No labour market miracle, but no doomsday yet
Today's labour market figures were not far off expectations, but that may show how low expectations have become. Last spring, we were all marvelling at how quickly unemployment had started to come down.
With several months of flat or rising unemployment, it is fair to say that the excitement has now worn off. But total unemployment, at around 2.5m, is still lower than many expected in 2009. A six per cent decline in national output had most economists expecting a similar-sized fall in employment; the actual fall over the course of the recession was closer to 2 per cent, pin large part because workers have proved so willing to take cuts in pay and hours, either in their existing job or a new one.
I've said all this plenty of times in this blog. I thought it worth repeating today, because the mood around the labour market has swung from surprised optimism, to deepest gloom. True, anyone who announced a jobs market miracle on the back of last year's falls in unemployment has been disappointed. (In truth, most were a lot more cautious than that.) But that doesn't make the doomsday scenarios any more correct.
For all the ups and downs, I'm struck that the unemployment rate in the three months to November was 7.9 per cent. In the same period in 2009 it was 7.8 per cent. That is to say, we are more or less back where we were in the last months of the recession, when most were still expecting the jobless total to continue to rise.
That said, there are three developments under the surface that are worth mentioning - one somewhat encouraging, the others definitely not.
The encouraging fact is that overall employment in the UK has risen by 184,000. The data on private and public sector employment is less timely, but in the year to September 2010, employment in the private sector grew by 184,000, or 0.6 per cent. For part of that year, Britain was still in recession.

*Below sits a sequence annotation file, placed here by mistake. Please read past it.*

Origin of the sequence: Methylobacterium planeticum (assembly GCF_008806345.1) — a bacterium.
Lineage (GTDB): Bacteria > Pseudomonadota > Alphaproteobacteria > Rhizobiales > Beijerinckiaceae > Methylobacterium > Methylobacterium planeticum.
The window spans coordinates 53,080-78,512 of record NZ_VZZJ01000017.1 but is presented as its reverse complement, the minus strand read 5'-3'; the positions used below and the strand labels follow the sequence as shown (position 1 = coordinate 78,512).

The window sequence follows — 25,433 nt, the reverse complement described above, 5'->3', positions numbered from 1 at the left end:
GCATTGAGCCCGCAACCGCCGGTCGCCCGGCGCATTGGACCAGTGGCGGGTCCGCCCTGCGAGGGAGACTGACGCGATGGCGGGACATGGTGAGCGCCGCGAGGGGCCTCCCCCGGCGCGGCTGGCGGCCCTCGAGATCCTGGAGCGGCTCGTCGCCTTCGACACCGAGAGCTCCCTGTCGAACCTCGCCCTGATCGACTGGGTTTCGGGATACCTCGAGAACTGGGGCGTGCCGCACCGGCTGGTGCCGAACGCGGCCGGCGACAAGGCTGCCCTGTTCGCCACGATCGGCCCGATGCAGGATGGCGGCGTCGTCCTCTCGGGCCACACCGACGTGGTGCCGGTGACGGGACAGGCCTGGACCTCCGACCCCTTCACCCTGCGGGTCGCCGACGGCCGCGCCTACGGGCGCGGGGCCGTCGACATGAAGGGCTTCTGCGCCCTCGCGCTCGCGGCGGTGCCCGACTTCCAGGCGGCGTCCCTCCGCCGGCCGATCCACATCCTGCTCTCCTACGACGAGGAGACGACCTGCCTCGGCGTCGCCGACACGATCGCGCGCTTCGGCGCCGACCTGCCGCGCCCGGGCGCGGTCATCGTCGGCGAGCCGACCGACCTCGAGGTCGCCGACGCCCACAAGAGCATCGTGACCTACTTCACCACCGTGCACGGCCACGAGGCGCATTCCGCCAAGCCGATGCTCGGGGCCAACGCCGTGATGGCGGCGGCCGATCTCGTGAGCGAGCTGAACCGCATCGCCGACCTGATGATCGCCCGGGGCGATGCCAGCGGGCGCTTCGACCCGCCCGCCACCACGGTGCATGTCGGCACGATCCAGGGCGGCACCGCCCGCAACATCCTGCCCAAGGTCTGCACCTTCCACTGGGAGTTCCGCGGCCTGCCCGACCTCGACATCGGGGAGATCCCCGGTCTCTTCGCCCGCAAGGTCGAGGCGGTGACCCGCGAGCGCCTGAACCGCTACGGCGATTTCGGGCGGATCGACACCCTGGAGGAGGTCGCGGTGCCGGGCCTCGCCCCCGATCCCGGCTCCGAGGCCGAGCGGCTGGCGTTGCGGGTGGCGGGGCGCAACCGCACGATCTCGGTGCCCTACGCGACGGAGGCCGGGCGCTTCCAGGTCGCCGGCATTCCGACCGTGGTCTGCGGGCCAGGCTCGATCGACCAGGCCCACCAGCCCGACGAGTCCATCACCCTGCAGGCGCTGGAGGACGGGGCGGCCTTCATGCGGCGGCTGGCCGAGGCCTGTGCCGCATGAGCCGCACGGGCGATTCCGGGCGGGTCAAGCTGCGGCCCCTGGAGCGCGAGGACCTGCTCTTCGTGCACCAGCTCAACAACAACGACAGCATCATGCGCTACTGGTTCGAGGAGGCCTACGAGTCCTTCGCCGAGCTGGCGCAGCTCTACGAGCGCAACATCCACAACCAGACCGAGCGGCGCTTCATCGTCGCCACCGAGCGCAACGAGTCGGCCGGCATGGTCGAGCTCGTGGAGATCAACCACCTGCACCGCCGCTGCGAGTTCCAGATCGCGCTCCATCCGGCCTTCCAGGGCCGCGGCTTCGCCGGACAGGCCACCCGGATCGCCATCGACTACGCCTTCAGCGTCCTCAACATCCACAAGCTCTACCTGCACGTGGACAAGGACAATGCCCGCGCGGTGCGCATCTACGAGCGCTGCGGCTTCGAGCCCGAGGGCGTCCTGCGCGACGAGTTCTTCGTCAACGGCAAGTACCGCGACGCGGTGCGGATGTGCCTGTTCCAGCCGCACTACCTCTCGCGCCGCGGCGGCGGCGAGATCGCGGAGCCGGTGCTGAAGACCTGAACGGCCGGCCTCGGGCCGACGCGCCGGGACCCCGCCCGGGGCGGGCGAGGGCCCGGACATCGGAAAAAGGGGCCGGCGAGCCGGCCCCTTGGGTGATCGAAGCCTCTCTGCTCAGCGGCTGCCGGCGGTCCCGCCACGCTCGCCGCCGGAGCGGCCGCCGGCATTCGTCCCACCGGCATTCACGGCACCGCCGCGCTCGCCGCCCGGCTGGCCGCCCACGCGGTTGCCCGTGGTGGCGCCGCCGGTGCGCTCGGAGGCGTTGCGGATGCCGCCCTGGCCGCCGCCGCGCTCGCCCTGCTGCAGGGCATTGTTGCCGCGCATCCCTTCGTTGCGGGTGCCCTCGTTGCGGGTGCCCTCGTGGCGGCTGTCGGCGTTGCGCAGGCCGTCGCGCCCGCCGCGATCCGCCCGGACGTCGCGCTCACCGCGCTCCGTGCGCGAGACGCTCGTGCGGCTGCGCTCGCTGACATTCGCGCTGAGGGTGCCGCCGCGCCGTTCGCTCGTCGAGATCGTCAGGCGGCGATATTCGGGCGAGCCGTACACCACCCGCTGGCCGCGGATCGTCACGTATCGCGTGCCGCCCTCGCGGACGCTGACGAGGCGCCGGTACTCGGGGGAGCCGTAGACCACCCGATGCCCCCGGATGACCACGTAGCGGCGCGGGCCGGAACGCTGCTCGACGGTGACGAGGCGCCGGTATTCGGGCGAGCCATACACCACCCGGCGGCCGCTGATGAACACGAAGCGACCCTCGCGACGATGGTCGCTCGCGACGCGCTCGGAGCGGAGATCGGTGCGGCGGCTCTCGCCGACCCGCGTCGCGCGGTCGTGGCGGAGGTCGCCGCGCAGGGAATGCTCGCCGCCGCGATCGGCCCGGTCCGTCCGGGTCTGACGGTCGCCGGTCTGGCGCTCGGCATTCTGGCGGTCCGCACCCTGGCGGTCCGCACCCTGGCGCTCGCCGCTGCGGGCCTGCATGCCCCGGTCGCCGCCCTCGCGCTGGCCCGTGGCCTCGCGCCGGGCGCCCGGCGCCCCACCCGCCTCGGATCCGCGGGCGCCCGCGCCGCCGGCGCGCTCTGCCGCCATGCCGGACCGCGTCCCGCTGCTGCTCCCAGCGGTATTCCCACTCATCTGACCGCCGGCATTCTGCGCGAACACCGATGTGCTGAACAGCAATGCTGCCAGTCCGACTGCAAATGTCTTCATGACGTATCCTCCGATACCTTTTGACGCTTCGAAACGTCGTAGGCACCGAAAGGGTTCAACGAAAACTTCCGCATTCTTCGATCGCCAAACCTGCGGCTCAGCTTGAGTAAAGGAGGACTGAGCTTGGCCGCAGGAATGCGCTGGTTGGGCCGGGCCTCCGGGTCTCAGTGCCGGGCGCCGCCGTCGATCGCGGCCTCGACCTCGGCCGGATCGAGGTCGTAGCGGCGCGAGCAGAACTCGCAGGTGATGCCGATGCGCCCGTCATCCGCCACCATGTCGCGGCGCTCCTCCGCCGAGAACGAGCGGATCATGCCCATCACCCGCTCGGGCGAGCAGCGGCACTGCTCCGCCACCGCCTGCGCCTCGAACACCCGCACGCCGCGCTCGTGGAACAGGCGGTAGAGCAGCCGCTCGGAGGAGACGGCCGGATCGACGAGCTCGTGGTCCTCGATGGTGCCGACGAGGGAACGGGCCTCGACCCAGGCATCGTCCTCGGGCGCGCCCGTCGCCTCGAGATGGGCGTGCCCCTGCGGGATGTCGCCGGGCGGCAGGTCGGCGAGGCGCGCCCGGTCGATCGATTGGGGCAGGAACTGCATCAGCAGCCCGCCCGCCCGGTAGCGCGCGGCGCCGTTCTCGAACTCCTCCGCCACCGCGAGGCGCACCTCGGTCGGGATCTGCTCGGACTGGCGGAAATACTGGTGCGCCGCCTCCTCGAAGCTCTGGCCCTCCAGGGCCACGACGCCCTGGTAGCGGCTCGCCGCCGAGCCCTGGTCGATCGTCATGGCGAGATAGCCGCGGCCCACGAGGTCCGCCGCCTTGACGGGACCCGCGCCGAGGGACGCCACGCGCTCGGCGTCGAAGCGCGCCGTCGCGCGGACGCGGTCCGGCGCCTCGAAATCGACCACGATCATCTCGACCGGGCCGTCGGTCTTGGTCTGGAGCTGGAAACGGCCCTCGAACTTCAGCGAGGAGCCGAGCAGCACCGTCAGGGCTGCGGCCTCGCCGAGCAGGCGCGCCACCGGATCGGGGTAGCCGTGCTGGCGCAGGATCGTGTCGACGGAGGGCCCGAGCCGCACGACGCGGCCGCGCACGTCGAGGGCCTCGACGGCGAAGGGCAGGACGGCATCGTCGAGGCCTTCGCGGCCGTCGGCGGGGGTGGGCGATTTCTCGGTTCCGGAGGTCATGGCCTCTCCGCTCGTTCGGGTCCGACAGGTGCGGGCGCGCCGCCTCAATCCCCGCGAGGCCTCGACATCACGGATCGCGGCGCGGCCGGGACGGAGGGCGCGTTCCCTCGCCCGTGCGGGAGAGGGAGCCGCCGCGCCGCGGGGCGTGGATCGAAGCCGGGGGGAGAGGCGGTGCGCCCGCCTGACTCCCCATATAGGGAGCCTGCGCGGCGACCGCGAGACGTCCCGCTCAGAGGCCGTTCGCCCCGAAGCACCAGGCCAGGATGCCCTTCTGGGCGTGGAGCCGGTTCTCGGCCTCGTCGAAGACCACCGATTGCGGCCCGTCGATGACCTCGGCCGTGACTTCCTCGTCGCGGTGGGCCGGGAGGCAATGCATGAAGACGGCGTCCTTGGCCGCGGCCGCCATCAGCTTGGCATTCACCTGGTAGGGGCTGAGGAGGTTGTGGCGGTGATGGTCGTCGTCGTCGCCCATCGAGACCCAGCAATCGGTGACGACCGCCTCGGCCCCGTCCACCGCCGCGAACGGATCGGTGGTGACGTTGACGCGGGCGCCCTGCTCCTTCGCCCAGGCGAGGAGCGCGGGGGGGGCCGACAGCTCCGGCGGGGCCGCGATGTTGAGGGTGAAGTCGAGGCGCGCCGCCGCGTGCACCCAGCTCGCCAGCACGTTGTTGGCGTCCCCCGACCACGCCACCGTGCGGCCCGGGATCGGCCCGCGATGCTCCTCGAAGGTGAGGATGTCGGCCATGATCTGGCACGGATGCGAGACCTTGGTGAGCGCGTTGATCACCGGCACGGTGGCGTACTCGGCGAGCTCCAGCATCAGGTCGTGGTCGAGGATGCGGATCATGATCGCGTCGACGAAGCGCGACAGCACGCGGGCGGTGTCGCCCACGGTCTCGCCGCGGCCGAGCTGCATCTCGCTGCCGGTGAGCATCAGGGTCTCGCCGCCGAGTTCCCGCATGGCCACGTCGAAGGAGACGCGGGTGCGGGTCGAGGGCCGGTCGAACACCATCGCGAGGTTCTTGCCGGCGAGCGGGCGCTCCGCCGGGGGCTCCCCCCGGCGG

Over the same period, public sector employment fell by 77,000. So, last year, at least, the private sector is likely to have created more than enough jobs to offset losses in the public sector.
That doesn't tell us anything about the future, of course. And we do know there were more public sector job losses in the last months of 2010. But bearing in mind that this was only the first year of recovery, and the OBR is forecasting a total loss of employment in the public sector of 330,000 over 4 years, it's not too dispiriting.
More worrying - though perhaps not surprising - are the rise in the number of young people unemployed, and the creep upwards in long-term unemployment.
Of the record 951,000 of 16-24 year olds out of work, around 270,000 are in full-time education (but looking for part-time work). That has sometimes distorted the "headline" changes. But not this time. The rise in unemployment among this group in the three months to November was due to falling numbers in employment or education - and a big rise in the number not in work and not in school. Not many silver linings there.
The rise in long-term joblessness is also striking: during the recession, labour market experts at the Department for Work and Pensions were surprised and pleased to see that the "exit" rate out of unemployment had held up, even as the number losing their jobs was going up. It's difficult to tell for sure, on the basis of the published numbers, but the rise in long-term unemployment suggests that this is less true today. Or at least, there is a growing "hard core" of people who are not finding work.
One third of people on the unemployment rolls have now been there for over a year. The share was a third when the recession began. As John Hawksworth, chief economist at PwC points out, this is still far below the peak of 45%, reached in the early 1990s. But it is worrying all the same. No jobs market miracle there, either.